Jamel Mubarak leans over the side of his balcony overlooking Tahrir Square and makes a simple observation: Cairo, the city of his birth, is not as pretty as it used to be.
For 40 years, Mubarak has lived in a 10-story building on Cairo’s most prominent public square. In that time, he’s watched it transform from a downtown traffic roundabout and symbol of former President Hosni Mubarak’s regime to become, last year, a ground zero for the overthrow of that same regime.
And now, nearly two years after the first protest of the Egyptian Revolution, the square has again sprung to life as a center of opposition, this time in protest over the drafting of the country’s constitution and sweeping new self-granted powers of its Islamist president, Mohamed Morsi, who took power democratically after Mubarak’s fall.
Looking down at the tens of thousands of protesters filling the square below him, waving flags and chanting slogan’s against the country’s ruling party, Jamel Mubarak (no relation to the ousted leader) notes that the once-peaceful square is not likely to quiet down anytime soon.
“People are angry with Morsi and emboldened by the fact that they removed one Egyptian president,” he said, speaking loudly to be heard over the din of chants emanating from the square below. “They might try to do it again and one thing is for sure, the entire process is going to unfold in Tahrir.”
It’s no exaggeration to say that Tahrir Square has emerged as a living laboratory for the social shifts sweeping Egypt’s densely populated capital city. As the revolution entrenched itself in Egyptian society, street vendors, once tightly controlled by the old regime, moved into the square, at first to sell flags and water. Flags gave way to goods of all shapes and sizes, from underwear to flat screen televisions. Today, that market has overtaken the blocks surrounding the square, with back streets serving as veritable outdoor malls, dominated by vendors and shoppers at all times of day and night.
This week, protesters wait in line for tea alongside people doing their morning shopping. In fact, one can encounter deadly street clashes on one street jutting out from Tahrir and families strolling down another. It’s a scene that would have been impossible in pre-revolutionary Egypt.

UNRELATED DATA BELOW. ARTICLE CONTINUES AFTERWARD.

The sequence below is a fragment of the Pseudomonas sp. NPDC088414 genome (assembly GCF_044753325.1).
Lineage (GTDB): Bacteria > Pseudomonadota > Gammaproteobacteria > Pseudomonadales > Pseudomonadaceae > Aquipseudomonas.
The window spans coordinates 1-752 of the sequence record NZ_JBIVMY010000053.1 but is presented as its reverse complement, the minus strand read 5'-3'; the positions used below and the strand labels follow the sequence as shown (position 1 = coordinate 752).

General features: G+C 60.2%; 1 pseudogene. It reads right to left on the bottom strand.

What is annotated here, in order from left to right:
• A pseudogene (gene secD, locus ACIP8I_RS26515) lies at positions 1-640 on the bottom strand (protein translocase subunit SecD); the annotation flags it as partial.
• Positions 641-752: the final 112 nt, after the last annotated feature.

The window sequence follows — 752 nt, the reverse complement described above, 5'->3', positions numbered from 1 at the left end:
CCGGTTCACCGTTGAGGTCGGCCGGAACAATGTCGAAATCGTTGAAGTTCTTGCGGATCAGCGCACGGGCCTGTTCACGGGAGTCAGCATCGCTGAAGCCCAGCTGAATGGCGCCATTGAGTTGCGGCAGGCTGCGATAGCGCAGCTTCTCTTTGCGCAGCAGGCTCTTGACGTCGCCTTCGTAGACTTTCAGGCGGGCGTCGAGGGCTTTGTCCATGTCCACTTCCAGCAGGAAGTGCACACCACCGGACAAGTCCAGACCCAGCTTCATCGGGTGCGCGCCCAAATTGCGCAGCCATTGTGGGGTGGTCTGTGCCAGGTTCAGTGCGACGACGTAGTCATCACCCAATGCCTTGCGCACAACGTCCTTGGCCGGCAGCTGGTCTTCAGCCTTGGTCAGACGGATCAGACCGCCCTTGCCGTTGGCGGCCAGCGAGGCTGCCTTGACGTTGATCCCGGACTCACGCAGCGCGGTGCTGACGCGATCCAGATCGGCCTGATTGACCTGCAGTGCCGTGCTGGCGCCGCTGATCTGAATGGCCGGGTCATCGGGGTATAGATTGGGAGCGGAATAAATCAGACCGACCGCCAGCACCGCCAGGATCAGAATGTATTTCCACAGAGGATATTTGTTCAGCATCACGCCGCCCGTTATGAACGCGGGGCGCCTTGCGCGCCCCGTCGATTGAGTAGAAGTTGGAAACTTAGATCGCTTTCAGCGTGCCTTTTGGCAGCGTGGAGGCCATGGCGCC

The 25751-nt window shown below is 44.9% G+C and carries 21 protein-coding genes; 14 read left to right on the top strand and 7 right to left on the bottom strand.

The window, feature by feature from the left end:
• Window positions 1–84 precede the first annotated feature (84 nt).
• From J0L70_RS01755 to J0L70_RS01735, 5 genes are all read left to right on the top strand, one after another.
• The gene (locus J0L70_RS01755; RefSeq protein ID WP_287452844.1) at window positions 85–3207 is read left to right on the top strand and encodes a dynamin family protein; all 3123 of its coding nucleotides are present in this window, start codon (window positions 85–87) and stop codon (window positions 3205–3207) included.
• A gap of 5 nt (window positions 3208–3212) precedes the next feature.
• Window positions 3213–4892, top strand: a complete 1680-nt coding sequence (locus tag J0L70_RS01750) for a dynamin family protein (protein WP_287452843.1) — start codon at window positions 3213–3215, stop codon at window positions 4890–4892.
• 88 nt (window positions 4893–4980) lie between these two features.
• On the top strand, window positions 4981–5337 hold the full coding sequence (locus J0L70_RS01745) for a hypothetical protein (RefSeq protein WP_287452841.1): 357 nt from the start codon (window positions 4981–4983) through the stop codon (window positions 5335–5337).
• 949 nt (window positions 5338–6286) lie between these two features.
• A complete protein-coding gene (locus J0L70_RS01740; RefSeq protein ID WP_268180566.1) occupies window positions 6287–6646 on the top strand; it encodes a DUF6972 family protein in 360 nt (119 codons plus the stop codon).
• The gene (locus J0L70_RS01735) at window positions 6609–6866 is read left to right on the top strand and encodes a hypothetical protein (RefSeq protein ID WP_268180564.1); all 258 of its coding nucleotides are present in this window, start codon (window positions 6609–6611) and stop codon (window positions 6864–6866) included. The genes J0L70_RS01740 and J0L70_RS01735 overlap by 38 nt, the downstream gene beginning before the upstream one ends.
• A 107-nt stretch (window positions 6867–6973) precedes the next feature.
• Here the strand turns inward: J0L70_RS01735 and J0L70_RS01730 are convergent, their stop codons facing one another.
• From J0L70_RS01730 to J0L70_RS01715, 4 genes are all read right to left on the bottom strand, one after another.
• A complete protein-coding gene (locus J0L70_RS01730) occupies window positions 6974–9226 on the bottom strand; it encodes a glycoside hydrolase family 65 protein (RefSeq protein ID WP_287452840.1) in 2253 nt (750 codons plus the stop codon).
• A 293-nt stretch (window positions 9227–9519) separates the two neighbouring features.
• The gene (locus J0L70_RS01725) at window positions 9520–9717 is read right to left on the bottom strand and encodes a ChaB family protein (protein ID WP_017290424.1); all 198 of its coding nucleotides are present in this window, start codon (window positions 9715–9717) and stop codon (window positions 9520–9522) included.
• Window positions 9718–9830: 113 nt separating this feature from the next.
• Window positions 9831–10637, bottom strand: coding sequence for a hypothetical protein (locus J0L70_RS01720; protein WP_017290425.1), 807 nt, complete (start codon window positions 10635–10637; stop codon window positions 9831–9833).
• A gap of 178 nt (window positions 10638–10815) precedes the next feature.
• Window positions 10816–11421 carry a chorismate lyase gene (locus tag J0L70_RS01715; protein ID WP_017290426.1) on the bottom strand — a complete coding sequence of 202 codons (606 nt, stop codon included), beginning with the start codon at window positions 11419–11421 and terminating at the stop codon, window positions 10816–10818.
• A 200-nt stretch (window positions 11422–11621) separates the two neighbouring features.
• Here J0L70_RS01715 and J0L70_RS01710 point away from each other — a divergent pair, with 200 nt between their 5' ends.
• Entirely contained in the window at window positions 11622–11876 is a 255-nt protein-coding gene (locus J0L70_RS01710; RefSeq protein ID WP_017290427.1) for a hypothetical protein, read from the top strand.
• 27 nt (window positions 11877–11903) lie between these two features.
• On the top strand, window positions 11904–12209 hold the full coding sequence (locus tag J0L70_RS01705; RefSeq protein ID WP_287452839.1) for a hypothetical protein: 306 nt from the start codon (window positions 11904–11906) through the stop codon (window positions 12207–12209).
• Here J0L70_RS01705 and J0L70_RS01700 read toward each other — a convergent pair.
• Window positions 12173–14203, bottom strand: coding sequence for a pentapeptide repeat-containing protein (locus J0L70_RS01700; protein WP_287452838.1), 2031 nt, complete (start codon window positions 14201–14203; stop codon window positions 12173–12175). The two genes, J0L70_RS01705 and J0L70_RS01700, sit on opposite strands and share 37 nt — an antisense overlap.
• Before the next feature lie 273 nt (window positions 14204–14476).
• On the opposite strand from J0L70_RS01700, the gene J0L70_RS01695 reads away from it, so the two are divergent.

To Egyptian urban planner Omar Negati, the square embodies the “redefinition of the boundaries of public and private sphere started by the revolution.”
“Tahrir’s meaning,” he said, speaking from his comfortable office a few blocks from the square, “transcends the revolution and is the future of the city, the future of public space in Cairo.”
Indeed, underlying all political protest in Tahrir is a subtle battle over the control of space in Cairo. Protesters have laid claim to the square by erecting field hospitals, covering walls with political graffiti and allowing street vendors free rein to sell their goods. They have even set up their own checkpoints — in place to this day — to ensure that regime loyalists don’t attempt to wreak havoc from inside the protests.
To all this, government authorities have responded with their own attempts to lay claim to Tahrir, raiding the square with clouds of pungent tear gas and erecting walls on side streets.
For months, this cat-and-mouse game over the character of Tahrir has unfolded.
But while the battle over this downtown space moves in time with the broader fight to determine who will run Egypt, it has also created a ripple effect that is beginning to reshape neighborhoods far from the city center. After a year of observing the transformation of Tahrir, Cairo residents are rethinking other parts of the city’s urban fabric. A quieter revolution than that which ousted Mubarak or now threatens Mosri, this movement holds the power to change not only roads and parks, but the relationship between that environment and the people who live in it.